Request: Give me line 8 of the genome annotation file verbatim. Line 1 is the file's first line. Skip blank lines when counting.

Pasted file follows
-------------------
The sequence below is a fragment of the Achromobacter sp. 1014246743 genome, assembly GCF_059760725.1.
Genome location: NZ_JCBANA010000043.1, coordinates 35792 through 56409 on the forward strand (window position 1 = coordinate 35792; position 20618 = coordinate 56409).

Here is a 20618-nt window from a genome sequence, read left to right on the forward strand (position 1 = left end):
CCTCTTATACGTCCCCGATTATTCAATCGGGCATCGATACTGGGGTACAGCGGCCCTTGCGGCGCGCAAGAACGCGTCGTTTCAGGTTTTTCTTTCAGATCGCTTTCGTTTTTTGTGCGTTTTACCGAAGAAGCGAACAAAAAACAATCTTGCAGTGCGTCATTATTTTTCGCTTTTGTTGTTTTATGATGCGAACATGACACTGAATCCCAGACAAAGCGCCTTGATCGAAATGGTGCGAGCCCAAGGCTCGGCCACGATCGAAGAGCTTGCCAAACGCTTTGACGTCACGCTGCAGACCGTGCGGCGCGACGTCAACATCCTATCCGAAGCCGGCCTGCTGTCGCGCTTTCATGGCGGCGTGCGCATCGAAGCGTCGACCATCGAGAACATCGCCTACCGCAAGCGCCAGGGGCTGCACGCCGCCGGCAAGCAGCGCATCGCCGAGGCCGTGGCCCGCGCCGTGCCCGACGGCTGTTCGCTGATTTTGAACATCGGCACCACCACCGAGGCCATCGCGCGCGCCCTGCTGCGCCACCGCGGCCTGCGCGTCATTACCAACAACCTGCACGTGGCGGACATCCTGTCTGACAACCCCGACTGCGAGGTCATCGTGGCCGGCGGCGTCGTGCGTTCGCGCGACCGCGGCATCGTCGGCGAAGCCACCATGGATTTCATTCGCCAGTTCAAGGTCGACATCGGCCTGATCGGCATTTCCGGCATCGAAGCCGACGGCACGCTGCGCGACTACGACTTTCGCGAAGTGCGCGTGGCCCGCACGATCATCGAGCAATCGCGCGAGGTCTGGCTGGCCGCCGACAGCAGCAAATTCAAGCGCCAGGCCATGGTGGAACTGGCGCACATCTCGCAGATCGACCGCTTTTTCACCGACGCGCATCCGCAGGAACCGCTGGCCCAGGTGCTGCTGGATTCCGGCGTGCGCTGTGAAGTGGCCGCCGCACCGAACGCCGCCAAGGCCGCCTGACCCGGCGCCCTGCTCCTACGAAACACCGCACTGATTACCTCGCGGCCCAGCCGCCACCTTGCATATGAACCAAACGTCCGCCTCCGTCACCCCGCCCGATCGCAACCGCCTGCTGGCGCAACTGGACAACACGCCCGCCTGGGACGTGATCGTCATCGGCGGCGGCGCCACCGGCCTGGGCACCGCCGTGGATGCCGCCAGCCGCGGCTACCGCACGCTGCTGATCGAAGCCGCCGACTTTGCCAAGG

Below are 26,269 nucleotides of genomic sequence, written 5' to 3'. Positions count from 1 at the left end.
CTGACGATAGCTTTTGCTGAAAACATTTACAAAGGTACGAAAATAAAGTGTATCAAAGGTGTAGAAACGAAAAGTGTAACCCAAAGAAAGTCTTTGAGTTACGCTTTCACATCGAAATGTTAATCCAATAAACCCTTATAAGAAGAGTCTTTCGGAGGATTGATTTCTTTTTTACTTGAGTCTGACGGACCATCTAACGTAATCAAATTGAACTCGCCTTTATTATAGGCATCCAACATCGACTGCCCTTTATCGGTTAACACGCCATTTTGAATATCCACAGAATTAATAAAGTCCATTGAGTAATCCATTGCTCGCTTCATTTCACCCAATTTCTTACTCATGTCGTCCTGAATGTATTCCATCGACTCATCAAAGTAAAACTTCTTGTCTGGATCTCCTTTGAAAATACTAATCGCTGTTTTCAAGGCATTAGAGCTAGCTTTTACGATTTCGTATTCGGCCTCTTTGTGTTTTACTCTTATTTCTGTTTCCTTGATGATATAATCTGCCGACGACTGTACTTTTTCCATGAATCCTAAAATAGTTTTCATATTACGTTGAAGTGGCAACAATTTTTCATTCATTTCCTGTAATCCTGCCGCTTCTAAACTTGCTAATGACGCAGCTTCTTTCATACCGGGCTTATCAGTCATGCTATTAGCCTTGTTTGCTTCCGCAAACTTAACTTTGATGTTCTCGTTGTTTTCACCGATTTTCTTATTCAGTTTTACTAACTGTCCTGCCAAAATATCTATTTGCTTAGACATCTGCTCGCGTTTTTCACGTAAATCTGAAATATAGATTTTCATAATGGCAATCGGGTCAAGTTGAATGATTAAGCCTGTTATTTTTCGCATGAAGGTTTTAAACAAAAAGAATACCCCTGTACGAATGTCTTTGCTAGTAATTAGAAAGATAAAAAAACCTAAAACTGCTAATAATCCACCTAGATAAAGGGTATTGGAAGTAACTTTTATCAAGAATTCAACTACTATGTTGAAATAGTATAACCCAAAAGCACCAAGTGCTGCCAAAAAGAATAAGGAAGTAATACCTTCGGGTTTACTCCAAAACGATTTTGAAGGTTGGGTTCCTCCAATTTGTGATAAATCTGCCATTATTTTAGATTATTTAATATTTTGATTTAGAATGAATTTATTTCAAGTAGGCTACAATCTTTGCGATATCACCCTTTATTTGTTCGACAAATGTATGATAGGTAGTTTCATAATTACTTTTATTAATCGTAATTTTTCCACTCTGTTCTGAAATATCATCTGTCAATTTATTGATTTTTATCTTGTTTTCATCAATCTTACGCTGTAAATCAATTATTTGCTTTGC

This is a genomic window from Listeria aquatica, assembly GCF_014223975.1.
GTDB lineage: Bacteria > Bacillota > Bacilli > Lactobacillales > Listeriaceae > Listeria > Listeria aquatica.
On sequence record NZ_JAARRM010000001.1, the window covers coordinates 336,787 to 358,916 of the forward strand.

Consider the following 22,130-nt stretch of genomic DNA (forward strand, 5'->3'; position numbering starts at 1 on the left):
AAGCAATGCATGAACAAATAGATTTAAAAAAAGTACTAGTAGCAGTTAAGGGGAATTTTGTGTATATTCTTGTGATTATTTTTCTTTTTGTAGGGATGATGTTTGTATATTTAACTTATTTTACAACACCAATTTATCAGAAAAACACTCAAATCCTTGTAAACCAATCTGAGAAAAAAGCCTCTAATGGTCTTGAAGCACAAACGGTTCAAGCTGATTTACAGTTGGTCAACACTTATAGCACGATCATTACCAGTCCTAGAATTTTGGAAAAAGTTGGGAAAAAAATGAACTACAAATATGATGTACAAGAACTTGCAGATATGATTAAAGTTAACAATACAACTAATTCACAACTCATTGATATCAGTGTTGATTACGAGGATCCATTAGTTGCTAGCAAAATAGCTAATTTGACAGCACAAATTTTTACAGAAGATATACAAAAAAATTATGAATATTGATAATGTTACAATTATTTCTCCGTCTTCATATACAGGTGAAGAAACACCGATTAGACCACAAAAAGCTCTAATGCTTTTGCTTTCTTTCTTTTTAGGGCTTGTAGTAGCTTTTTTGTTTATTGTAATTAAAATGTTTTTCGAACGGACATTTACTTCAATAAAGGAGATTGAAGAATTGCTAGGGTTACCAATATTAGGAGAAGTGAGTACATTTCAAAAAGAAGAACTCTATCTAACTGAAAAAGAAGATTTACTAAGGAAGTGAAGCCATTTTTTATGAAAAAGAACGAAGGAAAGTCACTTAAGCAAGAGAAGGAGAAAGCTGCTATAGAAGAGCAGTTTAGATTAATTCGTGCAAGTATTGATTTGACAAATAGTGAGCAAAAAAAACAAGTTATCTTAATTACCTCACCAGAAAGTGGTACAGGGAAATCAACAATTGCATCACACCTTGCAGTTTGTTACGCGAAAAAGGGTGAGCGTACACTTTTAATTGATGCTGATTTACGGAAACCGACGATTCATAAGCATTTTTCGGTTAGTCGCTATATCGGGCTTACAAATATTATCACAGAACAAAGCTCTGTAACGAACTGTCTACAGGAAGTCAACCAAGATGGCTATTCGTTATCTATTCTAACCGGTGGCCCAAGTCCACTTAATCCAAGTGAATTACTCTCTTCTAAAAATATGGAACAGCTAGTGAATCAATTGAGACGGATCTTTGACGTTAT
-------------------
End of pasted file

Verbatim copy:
GTDB lineage: Bacteria > Bacillota > Bacilli > Lactobacillales > Listeriaceae > Listeria > Listeria aquatica.